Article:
Friday, 14 February 2014

The Fame Paradox

The light never dies on a person of greatness. It burns immortal, a warm glow that reminds us of the stature they once occupied, and still do. The same light burns brighter for their progeny. But, not in quite the same mellow timbre

For the young of a colossus, the light is deafening. An inescapable reality, it stares them in the face from the moment their eyes open. Through night and day, it is their unrelenting Sun, a cruel reminder of life’s sole purpose. To live up to the name they’re deemed fortunate to be born with. While the rest waltz through existence in the search for meaning and a higher calling, theirs is predefined. Their benchmarks etched in the sky, finish lines drawn before they learn to say ‘go’. The light teases and taunts them at every turn, as society prods them to follow in hallowed footsteps and occupy the circle it casts

From the dawn of time, the children of famous parents have been expected to outshine them. We can observe, barring the odd exception, that famous men and women seldom come from famous parents or give birth to children who grow to become equally if not more famed.

Most of us have wondered what it would be like to be born to titans. Lives in place, world at our feet, a sizeable serving of success and its many privileges without having to raise a finger. But, we’ve overlooked the heat that is always on. And feeling it up close, the gargantuan obligation to go one better, as we squirm under the shadow of a giant we’re always being compared to, can get suffocating. For us world is no stage, it’s a rancid lot of hecklers watching our every step, waiting for us to fall, and ultimately fail.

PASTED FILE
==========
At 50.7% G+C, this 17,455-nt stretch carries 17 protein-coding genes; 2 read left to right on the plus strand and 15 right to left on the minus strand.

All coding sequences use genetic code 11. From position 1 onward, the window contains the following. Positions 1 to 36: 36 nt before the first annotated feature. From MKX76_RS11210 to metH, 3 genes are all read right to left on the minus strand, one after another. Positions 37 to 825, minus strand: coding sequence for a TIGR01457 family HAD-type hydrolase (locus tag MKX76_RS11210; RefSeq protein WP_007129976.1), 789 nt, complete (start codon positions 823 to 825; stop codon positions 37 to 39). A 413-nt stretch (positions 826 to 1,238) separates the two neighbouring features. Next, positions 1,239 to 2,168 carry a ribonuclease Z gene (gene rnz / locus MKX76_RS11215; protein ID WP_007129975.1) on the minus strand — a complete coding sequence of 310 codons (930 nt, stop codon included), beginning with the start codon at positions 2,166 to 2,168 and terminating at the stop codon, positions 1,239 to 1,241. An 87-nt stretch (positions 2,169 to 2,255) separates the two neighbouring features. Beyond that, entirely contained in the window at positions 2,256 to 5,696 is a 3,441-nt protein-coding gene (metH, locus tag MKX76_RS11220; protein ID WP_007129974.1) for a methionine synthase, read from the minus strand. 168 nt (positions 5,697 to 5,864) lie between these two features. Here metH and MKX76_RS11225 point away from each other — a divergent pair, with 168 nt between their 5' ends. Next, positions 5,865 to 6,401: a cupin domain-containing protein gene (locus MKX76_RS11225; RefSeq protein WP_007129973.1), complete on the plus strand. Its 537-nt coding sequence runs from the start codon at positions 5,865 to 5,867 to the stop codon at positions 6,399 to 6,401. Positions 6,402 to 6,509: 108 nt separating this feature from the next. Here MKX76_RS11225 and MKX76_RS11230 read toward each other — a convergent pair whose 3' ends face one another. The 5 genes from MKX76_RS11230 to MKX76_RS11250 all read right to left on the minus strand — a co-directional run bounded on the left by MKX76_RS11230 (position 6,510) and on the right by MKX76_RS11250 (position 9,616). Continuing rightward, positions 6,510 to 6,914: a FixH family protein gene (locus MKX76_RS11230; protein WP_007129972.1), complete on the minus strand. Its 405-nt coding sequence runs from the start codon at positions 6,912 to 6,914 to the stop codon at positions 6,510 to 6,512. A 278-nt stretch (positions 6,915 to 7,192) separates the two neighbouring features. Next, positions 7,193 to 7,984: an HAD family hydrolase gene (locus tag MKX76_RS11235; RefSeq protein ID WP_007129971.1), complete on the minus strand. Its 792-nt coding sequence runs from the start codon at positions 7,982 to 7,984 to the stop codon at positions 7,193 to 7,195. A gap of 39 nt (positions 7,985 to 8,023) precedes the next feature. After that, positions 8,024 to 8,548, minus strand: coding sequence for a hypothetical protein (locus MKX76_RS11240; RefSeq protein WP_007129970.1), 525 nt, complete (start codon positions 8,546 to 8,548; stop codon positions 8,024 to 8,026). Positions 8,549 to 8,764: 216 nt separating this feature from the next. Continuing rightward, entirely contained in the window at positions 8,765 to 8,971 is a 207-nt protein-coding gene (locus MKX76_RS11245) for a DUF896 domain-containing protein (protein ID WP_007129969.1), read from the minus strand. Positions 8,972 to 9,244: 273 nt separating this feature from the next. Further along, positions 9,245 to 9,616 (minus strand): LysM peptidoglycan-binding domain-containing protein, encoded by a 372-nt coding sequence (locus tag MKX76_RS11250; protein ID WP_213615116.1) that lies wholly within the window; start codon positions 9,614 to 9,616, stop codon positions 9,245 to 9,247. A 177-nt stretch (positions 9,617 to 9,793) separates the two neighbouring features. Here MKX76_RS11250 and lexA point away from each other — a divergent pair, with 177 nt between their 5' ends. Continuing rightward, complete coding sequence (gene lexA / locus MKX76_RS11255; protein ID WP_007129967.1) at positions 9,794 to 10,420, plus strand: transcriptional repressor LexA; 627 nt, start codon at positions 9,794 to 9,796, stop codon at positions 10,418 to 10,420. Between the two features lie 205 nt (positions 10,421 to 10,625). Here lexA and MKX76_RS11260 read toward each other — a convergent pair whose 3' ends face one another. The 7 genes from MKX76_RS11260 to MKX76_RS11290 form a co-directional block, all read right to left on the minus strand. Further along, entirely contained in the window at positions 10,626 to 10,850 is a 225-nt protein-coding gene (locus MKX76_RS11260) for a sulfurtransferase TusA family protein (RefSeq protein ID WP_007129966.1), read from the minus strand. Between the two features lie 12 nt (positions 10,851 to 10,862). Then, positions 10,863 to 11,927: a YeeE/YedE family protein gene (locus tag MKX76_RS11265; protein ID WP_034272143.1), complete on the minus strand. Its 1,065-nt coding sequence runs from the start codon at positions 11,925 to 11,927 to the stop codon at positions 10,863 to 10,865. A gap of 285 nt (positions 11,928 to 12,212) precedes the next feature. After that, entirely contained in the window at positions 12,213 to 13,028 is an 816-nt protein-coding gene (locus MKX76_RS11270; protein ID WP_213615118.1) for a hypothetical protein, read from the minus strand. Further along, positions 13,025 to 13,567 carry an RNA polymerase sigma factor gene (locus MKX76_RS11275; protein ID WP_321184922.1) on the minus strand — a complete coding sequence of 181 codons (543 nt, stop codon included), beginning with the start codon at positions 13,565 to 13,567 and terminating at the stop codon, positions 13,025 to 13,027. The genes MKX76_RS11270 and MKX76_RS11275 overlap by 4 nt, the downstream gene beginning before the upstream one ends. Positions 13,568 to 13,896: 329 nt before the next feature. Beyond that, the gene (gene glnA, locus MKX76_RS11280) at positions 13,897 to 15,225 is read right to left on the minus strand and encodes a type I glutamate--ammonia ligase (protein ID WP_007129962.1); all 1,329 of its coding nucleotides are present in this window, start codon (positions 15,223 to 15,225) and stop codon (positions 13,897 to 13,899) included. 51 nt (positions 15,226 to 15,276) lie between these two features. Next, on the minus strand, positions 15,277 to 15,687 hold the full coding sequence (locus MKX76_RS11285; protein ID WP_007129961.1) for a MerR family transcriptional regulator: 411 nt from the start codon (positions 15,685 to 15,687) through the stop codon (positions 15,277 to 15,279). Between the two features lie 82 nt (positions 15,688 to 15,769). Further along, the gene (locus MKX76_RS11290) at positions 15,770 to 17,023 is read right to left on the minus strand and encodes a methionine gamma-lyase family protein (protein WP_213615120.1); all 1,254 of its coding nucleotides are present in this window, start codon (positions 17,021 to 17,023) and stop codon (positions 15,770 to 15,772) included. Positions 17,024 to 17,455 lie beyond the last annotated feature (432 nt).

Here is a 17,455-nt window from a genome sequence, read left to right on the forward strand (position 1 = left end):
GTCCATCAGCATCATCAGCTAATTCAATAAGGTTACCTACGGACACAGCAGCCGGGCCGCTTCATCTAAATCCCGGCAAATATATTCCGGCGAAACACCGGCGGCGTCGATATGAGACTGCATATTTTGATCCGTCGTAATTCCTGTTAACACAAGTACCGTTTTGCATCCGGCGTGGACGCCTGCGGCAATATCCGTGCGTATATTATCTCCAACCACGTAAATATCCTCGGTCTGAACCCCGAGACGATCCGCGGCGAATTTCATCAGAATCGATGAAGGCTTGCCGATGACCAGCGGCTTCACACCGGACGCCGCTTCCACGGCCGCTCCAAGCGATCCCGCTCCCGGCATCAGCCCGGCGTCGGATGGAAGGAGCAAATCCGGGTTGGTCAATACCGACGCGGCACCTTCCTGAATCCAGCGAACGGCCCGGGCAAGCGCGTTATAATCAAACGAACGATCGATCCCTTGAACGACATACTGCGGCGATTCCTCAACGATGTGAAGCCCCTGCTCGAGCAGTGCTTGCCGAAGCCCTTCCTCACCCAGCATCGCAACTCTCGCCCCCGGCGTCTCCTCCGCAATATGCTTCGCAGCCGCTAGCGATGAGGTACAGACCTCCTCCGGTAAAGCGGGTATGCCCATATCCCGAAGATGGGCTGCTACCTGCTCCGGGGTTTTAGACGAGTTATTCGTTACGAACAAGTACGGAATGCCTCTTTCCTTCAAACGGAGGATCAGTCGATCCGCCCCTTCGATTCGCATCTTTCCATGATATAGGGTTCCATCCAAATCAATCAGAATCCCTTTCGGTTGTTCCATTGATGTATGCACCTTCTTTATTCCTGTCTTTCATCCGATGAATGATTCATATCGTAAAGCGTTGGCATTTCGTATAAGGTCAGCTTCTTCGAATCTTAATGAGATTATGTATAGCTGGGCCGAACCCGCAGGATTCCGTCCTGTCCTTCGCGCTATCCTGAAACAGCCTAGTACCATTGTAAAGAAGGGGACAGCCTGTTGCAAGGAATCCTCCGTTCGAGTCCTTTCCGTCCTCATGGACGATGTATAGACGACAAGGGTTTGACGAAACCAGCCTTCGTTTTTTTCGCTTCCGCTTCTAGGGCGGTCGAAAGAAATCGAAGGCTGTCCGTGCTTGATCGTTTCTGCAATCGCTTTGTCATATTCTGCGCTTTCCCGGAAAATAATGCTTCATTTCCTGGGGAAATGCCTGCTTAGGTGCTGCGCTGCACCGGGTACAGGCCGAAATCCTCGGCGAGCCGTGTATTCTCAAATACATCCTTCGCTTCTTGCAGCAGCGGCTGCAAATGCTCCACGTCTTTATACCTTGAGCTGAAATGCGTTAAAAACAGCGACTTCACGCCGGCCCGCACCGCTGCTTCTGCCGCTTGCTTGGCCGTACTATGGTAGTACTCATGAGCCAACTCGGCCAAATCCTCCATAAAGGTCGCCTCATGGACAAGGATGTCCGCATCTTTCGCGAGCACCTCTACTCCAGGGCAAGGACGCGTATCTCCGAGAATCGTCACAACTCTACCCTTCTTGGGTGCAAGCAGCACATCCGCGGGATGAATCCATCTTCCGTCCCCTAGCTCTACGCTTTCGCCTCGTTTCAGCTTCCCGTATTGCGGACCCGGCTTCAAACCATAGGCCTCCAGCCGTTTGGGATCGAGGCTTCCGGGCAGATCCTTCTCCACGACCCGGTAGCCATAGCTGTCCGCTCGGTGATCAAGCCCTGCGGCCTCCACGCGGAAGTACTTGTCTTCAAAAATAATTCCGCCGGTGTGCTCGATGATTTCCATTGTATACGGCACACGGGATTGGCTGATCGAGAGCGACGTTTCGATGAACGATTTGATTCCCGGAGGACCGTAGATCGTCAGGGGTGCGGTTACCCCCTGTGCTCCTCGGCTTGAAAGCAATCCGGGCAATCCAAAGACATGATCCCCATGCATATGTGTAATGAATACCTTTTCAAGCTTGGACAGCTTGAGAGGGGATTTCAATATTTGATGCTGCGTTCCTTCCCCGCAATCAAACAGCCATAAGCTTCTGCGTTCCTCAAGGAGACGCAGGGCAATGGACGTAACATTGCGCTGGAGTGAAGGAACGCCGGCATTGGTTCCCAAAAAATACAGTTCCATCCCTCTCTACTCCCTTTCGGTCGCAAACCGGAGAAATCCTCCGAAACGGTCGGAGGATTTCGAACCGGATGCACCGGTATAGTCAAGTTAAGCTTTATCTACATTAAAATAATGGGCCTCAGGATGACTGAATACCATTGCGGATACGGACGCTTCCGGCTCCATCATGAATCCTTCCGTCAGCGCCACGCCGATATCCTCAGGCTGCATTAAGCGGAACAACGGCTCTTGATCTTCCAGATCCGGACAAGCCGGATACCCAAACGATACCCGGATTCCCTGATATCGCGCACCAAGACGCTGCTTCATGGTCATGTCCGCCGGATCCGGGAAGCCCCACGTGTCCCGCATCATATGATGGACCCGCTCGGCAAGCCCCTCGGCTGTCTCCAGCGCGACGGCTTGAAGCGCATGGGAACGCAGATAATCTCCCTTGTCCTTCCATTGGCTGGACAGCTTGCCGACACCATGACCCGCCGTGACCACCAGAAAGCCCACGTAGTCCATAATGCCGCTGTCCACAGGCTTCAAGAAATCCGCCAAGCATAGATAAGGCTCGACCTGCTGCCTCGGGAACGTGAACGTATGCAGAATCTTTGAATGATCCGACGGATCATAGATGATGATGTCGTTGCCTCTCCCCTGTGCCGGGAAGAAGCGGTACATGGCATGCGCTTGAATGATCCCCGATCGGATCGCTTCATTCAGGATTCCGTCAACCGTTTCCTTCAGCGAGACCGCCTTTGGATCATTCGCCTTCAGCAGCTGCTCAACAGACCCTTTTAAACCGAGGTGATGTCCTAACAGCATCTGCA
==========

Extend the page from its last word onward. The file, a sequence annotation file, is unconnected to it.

About time I made my point?

It’s simple, and becomes evident shortly. By chasing fame and achieving it, are we building or derailing the lives of our children? Are we landing them the luxury of a struggle-free upbringing or substituting it for the greater struggle of rising to, and hopefully besting our stature? Are we securing a precipice for future generations to look down at creation from, or are we preparing them for an untimely roaring leap off the edge? Is our quest noble or is it the veneer of our vanity, our constant need for power and the recognition it begets? Does ‘I’m doing it for myself.’ have more truth in it than we imagine? Do we go for gold or settle for scraps so our children can swap silver spoons for blank slates? Are we who started with blank slates obliged to leave blank slates for those to follow? If we forsake our thirst for glory, will our children do the same for our grandchildren? Should we be grateful to our parents for underachieving (achievement is subjective, but you get the drift) or prepare to face an impending outburst from our children against the pressure we have already begun piling on them? Is it better to be born to a legend or to raise one?

I don’t have the answers. Do you?